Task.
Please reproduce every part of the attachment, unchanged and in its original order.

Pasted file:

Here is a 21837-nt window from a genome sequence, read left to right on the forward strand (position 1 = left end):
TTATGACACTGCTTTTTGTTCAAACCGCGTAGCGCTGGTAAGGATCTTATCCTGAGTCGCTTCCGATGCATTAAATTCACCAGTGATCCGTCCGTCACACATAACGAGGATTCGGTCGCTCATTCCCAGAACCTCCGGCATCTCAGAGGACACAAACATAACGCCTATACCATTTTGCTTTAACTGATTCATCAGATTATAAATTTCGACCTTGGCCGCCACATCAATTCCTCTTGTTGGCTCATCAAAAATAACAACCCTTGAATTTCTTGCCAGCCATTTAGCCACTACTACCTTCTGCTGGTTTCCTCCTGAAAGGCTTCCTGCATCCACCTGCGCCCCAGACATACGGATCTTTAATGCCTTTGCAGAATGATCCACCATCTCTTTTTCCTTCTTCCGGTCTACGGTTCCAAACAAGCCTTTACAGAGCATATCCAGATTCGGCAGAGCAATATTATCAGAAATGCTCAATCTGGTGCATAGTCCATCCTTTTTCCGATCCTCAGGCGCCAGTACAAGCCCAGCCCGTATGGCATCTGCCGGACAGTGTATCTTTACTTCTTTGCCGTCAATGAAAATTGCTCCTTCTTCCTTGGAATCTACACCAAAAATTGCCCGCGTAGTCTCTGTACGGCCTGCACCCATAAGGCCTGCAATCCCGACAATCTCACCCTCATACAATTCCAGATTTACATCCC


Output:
Here is a 21837-nt window from a genome sequence, read left to right on the forward strand (position 1 = left end):
TTATGACACTGCTTTTTGTTCAAACCGCGTAGCGCTGGTAAGGATCTTATCCTGAGTCGCTTCCGATGCATTAAATTCACCAGTGATCCGTCCGTCACACATAACGAGGATTCGGTCGCTCATTCCCAGAACCTCCGGCATCTCAGAGGACACAAACATAACGCCTATACCATTTTGCTTTAACTGATTCATCAGATTATAAATTTCGACCTTGGCCGCCACATCAATTCCTCTTGTTGGCTCATCAAAAATAACAACCCTTGAATTTCTTGCCAGCCATTTAGCCACTACTACCTTCTGCTGGTTTCCTCCTGAAAGGCTTCCTGCATCCACCTGCGCCCCAGACATACGGATCTTTAATGCCTTTGCAGAATGATCCACCATCTCTTTTTCCTTCTTCCGGTCTACGGTTCCAAACAAGCCTTTACAGAGCATATCCAGATTCGGCAGAGCAATATTATCAGAAATGCTCAATCTGGTGCATAGTCCATCCTTTTTCCGATCCTCAGGCGCCAGTACAAGCCCAGCCCGTATGGCATCTGCCGGACAGTGTATCTTTACTTCTTTGCCGTCAATGAAAATTGCTCCTTCTTCCTTGGAATCTACACCAAAAATTGCCCGCGTAGTCTCTGTACGGCCTGCACCCATAAGGCCTGCAATCCCGACAATCTCACCCTCATACAATTCCAGATTTACATCCC